Flexibility and organisational control are factors driving the demand for Ecop schemes, says Curtis Hutchinson
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The provision of cash alternatives to company cars became popular in the run up to new benefit-in-kind (BIK) April 2002 tax rules.
Ecops are run by fleet funding providers and employees using them are exempt from company car BIK tax.
Ecop drivers qualify for approved mileage allowance payments of 40p per mile for the first 10,000 business miles.
Ecops can be extended to staff not qualifying for a company car.
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The overhaul of the benefit-in-kind (BIK) tax system in April 2002 had the desired effect of making drivers question whether or not they actually needed a company car. The new system prompted many drivers to seriously consider the cash alternatives being offered by an increasing number of employers. These have become more sophisticated since the tax changes, as employers tackle the twin-edged sword of delivering desirable employee benefits while keeping an eye on their corporate obligations.
According to Richard Schooling, commercial director of Alphabet, employee car ownership plans (Ecops) have proved a popular form of cash allowance because they offer employee flexibility and employer control.
"Ecops provide employers with a great deal of control which is important when you factor in health and safety and duty of care responsibilities. If you’re just providing cash then you don’t have any control and can find yourself exposed," he explains.
Drivers most likely to benefit from Ecops are those clocking up high business mileage who qualify for rebates under HM Revenue & Custom’s approved mileage allowance payments (Amaps) scheme. "The Amaps rates currently stand at 40p per mile for the first 10,000 miles and 25p thereafter for employees using their own cars for business. That’s a big tax-free incentive for drivers," says Schooling.
The standard Ecop policy is based on a credit-sale agreement, so the title of the vehicle passes to the driver, who is therefore exempt from company car BIK tax. Typical agreements run for two or three years and include servicing, maintenance, road tax, breakdown recovery and insurance with the provider committing to buying the vehicle back at the time of the final instalment. Employees are often given the option of buying the vehicle at the end of the agreement but, with an eye on corporate responsibility, this should be done on the understanding that the vehicle is used as a second car rather than for business.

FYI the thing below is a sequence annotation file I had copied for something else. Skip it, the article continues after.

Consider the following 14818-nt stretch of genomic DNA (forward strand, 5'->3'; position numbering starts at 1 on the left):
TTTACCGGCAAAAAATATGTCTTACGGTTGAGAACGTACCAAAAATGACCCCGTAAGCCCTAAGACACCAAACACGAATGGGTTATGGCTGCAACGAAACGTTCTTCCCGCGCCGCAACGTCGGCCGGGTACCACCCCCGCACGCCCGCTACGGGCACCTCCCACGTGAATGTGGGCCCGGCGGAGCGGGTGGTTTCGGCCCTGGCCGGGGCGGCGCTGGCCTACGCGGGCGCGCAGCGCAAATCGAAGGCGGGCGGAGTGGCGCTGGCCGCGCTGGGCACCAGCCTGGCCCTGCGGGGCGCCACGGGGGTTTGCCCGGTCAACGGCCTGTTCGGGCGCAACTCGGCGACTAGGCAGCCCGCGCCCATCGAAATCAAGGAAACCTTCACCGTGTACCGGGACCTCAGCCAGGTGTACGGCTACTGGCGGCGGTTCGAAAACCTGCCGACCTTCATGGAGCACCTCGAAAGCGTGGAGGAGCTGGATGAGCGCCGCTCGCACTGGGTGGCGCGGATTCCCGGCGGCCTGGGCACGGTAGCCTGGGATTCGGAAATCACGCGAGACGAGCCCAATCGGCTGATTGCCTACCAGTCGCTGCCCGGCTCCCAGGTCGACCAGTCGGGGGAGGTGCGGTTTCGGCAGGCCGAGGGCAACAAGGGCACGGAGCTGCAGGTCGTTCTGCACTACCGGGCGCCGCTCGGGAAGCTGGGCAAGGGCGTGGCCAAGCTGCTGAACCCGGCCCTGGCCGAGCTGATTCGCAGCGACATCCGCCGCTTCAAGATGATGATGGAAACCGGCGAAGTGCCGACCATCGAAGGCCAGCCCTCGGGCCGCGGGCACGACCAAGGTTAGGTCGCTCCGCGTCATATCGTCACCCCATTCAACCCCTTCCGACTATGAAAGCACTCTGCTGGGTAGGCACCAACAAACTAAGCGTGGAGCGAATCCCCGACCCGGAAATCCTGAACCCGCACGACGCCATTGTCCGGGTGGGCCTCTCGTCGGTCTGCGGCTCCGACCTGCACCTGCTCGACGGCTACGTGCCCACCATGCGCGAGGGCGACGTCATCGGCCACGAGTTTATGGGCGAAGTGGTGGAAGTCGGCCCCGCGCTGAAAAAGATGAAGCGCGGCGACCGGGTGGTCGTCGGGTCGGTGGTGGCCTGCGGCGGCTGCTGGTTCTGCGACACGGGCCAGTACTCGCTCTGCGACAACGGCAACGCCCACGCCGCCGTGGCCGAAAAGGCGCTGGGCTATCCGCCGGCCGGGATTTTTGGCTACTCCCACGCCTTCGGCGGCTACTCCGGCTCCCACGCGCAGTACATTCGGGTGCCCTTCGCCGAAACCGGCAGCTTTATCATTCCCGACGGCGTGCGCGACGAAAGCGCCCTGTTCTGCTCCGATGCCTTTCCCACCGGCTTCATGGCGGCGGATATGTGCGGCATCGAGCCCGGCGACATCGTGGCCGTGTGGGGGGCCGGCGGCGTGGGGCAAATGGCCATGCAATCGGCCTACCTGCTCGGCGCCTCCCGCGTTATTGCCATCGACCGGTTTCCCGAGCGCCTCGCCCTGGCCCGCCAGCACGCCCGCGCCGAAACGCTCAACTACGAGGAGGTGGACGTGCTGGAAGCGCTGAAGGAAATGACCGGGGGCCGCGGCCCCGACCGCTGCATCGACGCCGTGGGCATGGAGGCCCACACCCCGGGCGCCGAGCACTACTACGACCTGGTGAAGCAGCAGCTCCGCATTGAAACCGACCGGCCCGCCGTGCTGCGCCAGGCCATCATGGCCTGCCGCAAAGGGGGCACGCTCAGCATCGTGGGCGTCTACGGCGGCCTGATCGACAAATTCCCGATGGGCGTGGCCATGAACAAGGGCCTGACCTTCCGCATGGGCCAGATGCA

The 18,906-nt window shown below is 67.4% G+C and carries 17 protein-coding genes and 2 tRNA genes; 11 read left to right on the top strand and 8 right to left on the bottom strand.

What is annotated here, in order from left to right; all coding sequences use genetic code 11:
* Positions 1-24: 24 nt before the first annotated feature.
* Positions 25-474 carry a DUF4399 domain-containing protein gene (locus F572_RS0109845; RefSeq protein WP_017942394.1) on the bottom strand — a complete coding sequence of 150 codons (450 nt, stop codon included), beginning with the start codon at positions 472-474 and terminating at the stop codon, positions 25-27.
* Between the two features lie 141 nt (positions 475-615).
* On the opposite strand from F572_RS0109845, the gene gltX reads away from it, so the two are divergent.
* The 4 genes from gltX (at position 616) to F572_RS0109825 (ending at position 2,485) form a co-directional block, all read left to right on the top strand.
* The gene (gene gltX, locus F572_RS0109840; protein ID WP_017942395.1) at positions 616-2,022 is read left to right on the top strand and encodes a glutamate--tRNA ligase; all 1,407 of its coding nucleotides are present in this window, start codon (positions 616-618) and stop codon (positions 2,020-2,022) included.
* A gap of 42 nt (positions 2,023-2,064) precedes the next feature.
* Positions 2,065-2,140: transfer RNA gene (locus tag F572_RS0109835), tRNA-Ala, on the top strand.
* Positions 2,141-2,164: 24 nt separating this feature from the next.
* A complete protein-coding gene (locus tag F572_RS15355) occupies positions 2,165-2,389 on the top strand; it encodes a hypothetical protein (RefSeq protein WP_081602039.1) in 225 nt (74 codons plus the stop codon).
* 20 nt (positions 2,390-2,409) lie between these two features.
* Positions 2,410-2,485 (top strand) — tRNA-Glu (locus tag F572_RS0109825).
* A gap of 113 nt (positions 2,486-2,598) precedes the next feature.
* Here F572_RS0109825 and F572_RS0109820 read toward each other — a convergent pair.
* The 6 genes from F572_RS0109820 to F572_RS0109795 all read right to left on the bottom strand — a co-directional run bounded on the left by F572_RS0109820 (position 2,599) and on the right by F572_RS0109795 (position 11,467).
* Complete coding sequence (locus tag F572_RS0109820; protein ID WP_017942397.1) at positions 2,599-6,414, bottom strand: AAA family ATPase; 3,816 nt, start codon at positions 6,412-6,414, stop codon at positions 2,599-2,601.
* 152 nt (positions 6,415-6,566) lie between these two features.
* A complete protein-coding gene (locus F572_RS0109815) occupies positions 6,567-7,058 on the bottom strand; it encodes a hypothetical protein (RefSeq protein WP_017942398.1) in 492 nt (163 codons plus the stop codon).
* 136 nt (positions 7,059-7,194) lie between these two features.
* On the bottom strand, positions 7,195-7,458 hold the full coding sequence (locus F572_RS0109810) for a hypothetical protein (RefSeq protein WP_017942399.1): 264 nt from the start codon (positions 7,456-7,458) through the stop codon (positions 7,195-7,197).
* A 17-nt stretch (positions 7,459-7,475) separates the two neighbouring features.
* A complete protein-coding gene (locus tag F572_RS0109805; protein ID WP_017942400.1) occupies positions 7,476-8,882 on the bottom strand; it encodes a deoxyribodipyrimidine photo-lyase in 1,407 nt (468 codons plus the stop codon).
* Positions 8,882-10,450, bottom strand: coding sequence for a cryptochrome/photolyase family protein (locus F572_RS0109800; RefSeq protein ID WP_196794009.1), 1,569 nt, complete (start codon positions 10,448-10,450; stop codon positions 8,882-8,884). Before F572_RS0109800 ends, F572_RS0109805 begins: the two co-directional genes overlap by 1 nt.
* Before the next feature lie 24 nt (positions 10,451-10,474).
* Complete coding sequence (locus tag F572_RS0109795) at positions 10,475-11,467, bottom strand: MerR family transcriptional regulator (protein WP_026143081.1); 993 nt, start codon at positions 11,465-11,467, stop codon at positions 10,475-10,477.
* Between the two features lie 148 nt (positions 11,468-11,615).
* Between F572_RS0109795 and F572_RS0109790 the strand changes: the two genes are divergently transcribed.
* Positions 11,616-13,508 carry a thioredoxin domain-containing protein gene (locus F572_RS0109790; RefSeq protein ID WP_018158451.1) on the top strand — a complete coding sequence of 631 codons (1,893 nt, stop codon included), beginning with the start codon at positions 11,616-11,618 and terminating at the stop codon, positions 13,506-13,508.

Peter Cooke, automotive professor at Nottingham Business School, believes fleets can make significant savings through Ecops as well as manage their risk exposure. "Ecops do not suit every employer but where they do they can deliver huge savings on overall costs. The Ecop provider usually manages the car’s maintenance which adds another dimension to the employer’s ability to monitor risk," he says.
Ecops clearly have an important role to play in companies providing staff with cars but should be considered as part of the fleet funding mix rather than a standalone alternative.
Alison Chapman, head of automotive tax at Deloitte, explains: "The successful management of vehicle funding to the satisfaction of both employers and employees, who have different and often conflicting requirements, is undoubtedly more of an art than a science. Flexibility in the provision of corporate transport solutions has become crucial to both organisations and their employees but both parties have frequently failed to analyse in detail the full implications of opting out of staying loyal to the company car."
A number of high profile organisations have successfully introduced Ecops. McDonald’s has around 1,200 employees who are eligible for company cars but the fast food chain noticed that around half opted out of the traditional scheme when a cash option was first offered five years ago. Last year, it introduced an Ecop which has proved so popular that it has opened it up as a benefit for its 50,000 UK staff .